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Archive for July, 2006


In response to a discussion started by my friend Francois Gossieaux – Here’s a quick elaboration on my previous post about Peter Drucker’s assertion that “the purpose of a business is to create a customer”:

While one of the functions or objectives of a business is to create customers (as it is to be profitable), it isn’t its purpose.

Its purpose is its reason for being there – which could be to design the best computers on the market, or build the lightest race bike, or create the best search engine in the world, or help people find great deals on flights and book their tickets online.

Semantics. I know. I may be splitting hairs here, but I think that the distinction between business functions and the purpose (or raison d’etre) of a business is important.

Businesses earn and retain customers by being true to their purpose, which is generally to provide either a great product or a great service, or both. When businesses get in trouble is when they stray from their purpose and begin to think mostly (or only) in terms of function: Creating more customers and becoming more profitable. Hence the difference.

I once worked for a company that started out with a purpose (and quickly rose to the very pinnacle of its industry, where it stayed for a couple of decades), but over time, replaced purpose (creating great products, providing the best quality and customer service in the industry) with function (increasing sales and profits). The result:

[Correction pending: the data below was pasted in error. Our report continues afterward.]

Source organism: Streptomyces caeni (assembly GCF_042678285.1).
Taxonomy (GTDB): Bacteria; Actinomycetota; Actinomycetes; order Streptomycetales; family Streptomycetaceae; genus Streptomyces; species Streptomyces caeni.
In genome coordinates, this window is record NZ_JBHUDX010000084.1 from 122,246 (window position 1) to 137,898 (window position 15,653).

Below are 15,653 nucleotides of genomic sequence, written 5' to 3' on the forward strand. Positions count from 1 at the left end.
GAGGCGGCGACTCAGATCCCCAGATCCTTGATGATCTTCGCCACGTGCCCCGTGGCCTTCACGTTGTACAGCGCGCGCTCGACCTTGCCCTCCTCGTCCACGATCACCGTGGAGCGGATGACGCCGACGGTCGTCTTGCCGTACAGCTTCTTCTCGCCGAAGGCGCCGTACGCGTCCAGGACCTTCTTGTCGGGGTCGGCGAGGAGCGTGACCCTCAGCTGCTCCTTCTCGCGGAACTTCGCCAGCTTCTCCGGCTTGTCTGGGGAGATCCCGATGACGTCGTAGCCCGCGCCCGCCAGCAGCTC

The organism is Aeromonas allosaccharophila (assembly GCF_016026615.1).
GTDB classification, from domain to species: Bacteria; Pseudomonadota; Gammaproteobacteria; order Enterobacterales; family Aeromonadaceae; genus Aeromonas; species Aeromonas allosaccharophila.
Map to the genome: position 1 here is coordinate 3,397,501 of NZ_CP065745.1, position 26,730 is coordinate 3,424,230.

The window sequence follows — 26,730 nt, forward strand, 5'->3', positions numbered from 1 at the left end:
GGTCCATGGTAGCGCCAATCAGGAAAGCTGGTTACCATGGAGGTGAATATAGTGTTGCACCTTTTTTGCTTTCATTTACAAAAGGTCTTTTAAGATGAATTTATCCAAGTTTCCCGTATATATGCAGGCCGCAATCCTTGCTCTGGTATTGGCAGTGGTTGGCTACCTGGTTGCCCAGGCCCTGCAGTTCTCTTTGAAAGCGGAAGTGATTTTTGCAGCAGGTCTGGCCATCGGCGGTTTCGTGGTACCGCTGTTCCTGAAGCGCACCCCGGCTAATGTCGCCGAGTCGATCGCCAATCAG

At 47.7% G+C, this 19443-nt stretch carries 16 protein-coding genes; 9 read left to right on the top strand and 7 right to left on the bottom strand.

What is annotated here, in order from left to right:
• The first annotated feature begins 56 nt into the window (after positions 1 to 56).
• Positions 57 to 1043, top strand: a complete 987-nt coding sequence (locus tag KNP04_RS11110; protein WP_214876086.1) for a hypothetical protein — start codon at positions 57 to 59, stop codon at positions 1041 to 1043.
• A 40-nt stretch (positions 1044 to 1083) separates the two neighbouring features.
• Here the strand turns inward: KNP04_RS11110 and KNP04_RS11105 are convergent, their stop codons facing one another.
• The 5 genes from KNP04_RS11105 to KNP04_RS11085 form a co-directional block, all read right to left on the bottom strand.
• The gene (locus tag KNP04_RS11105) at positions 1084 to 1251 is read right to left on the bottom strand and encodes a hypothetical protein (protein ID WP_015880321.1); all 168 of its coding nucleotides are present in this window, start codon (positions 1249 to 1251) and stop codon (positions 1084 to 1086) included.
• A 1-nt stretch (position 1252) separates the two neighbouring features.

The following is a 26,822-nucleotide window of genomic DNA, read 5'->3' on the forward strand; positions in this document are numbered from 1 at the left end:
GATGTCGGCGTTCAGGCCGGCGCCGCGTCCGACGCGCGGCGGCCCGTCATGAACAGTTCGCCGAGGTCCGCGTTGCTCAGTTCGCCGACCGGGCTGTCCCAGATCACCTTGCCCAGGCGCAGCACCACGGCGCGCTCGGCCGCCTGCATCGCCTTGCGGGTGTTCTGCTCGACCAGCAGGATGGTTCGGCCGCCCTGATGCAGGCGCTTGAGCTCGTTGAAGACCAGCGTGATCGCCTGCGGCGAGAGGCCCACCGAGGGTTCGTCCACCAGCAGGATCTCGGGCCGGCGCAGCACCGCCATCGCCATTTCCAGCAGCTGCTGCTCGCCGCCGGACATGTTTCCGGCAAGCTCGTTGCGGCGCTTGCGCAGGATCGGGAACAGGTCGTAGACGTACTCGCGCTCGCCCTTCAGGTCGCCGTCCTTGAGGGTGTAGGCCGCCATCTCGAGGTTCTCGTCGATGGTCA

1) To cut costs, production moved from the US to asia.
2) The company started buying ready-to-build products instead of designing them.
3) Quality took a nose dive.
4) Deliveries became a problem.
5) Customer service took a nose-dive as well.
6) The functionality and specific (branded) look and feel of the products evaporated into thin air.
7) The company, which had always been profitable and relevant by selling superquality products – but no longer did – found itself forced to defend its fading relevance in a market already saturated with low-price “same-as” products. Within a year of the change, its only resort was to start engaging in price wars with other cheap, similar looking asian imports.

Everything that had once made this company the best in its industry (quality, design, dependability, and superior service) shriveled up and died.

Purpose vs. function. Two sides of a coin that MUST be a) clearly defined, and b) balanced as well as possible.

But back to my example: On paper, the business looked good, at first. By lowering its prices, it created a few more customers than it lost. By buying its products for a fraction of the cost of making them, its profits increased.

For anyone looking to make their company’s books look good in the short term, this was a brilliant plan.

In the long run, however, this kind of strategy (or lack thereof) is the kiss of death for a brand.

Could this particular business have balanced its purpose with its objectives? Yes. Of course it could have. (Heck, it should have.) But it didn’t. Why? Because its leadership didn’t understand a) the difference between purpose and function, and b) the importance of having a purpose. A raison d’etre.

This is why creating customers (and being profitable) can’t be the purpose of a business. Function, yes. Objective, yes. Side-effect, definitely. Purpose, nope.

(If that makes any sense.)

Feel free to disagree. ;)